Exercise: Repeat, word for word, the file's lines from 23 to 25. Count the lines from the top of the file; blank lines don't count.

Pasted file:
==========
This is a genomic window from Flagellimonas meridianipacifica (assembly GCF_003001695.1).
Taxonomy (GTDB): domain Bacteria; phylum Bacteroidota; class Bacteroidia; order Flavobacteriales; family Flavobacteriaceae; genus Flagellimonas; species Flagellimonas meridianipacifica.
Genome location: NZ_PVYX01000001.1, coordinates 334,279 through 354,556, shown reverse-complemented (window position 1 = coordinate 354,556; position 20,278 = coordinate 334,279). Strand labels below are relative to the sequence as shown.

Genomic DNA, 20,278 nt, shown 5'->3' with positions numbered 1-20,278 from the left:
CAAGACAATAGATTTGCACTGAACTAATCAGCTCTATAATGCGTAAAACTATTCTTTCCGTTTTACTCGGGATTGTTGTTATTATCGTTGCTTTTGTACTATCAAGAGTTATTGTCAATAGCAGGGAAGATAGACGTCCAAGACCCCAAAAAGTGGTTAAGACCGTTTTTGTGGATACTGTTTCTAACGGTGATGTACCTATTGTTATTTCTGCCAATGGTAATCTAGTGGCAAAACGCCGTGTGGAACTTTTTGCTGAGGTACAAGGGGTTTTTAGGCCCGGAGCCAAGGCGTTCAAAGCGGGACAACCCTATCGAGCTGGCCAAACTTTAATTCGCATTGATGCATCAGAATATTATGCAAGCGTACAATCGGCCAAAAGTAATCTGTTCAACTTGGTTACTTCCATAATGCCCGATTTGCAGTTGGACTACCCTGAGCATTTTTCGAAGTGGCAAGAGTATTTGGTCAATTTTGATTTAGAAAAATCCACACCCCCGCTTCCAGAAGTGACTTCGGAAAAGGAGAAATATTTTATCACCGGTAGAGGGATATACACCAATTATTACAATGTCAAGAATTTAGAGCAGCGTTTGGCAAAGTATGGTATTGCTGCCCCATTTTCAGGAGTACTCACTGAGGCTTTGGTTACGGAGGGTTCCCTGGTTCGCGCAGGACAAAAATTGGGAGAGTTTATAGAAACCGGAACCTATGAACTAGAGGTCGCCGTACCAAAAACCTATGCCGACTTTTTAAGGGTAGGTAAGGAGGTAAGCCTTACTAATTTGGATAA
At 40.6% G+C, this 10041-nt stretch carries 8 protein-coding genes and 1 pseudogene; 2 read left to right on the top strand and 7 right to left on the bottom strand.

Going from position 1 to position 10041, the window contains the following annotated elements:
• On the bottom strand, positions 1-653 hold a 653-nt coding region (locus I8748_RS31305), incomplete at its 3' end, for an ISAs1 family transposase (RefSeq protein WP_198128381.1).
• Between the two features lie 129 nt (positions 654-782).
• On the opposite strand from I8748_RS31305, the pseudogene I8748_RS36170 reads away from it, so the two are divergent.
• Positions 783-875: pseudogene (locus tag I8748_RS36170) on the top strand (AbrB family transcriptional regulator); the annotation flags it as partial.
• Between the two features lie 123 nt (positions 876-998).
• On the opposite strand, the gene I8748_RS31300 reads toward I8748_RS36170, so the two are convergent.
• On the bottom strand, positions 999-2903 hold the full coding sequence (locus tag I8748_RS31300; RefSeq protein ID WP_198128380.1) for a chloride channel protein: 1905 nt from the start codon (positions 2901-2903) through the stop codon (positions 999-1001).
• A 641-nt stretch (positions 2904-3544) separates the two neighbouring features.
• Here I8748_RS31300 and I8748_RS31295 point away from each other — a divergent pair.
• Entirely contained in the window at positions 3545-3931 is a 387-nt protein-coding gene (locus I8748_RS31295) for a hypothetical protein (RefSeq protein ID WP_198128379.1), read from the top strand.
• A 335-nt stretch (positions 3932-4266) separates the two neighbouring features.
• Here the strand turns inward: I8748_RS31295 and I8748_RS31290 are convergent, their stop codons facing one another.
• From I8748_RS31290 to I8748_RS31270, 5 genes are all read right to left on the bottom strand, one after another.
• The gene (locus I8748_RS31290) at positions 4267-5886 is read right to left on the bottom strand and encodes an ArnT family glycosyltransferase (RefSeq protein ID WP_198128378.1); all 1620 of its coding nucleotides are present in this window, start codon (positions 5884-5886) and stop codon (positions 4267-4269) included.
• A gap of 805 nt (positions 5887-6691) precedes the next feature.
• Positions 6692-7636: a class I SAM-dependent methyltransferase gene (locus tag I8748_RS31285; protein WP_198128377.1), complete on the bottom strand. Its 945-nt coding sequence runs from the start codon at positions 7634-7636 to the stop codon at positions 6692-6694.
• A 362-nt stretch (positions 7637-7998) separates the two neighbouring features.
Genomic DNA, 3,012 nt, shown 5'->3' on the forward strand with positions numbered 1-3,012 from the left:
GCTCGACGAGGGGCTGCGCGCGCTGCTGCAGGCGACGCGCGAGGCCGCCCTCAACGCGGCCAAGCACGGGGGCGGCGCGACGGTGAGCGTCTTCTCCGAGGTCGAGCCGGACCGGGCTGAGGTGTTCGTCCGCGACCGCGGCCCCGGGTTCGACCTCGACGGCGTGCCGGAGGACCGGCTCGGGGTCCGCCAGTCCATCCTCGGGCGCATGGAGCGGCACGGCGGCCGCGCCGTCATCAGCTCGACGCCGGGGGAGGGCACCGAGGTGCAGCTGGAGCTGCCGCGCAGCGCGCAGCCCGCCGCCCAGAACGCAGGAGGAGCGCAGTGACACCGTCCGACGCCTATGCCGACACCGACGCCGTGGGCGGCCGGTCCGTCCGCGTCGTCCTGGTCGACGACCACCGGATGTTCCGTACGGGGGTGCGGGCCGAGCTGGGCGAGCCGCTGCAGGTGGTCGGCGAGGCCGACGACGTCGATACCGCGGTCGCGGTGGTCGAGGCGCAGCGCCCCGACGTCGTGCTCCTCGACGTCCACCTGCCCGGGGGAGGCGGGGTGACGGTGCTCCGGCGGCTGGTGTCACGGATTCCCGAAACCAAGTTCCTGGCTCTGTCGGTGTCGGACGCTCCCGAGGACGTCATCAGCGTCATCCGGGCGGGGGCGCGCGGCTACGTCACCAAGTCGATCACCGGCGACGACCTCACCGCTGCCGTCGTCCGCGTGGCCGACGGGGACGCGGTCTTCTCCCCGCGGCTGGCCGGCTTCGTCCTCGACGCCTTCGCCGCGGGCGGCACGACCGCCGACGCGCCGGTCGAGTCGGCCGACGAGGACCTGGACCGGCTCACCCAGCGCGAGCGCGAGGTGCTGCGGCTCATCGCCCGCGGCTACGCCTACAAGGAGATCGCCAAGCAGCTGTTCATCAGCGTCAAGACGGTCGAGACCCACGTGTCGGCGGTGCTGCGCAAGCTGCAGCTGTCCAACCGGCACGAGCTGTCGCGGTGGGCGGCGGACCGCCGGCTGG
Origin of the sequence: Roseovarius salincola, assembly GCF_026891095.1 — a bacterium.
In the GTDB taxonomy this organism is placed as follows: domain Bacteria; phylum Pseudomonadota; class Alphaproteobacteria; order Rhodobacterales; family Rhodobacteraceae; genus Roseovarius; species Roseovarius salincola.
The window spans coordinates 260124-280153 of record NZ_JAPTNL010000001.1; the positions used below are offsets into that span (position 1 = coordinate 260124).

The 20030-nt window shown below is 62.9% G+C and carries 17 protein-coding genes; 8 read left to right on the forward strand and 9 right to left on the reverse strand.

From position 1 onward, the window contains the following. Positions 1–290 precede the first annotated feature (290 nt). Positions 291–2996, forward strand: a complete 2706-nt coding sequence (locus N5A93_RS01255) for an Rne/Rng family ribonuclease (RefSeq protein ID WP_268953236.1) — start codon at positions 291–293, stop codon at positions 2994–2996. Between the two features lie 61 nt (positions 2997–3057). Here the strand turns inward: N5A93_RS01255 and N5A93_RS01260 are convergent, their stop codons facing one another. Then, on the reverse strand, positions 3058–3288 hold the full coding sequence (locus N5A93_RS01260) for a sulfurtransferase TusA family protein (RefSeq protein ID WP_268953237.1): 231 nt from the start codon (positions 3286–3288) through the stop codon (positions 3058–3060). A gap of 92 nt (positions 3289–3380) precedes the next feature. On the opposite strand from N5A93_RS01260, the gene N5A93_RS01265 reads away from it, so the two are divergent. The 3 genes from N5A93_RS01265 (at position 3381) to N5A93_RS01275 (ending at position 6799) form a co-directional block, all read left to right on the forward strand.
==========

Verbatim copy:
• Positions 6692-7636: a class I SAM-dependent methyltransferase gene (locus tag I8748_RS31285; protein WP_198128377.1), complete on the bottom strand. Its 945-nt coding sequence runs from the start codon at positions 7634-7636 to the stop codon at positions 6692-6694.
• A 362-nt stretch (positions 7637-7998) separates the two neighbouring features.
Genomic DNA, 3,012 nt, shown 5'->3' on the forward strand with positions numbered 1-3,012 from the left: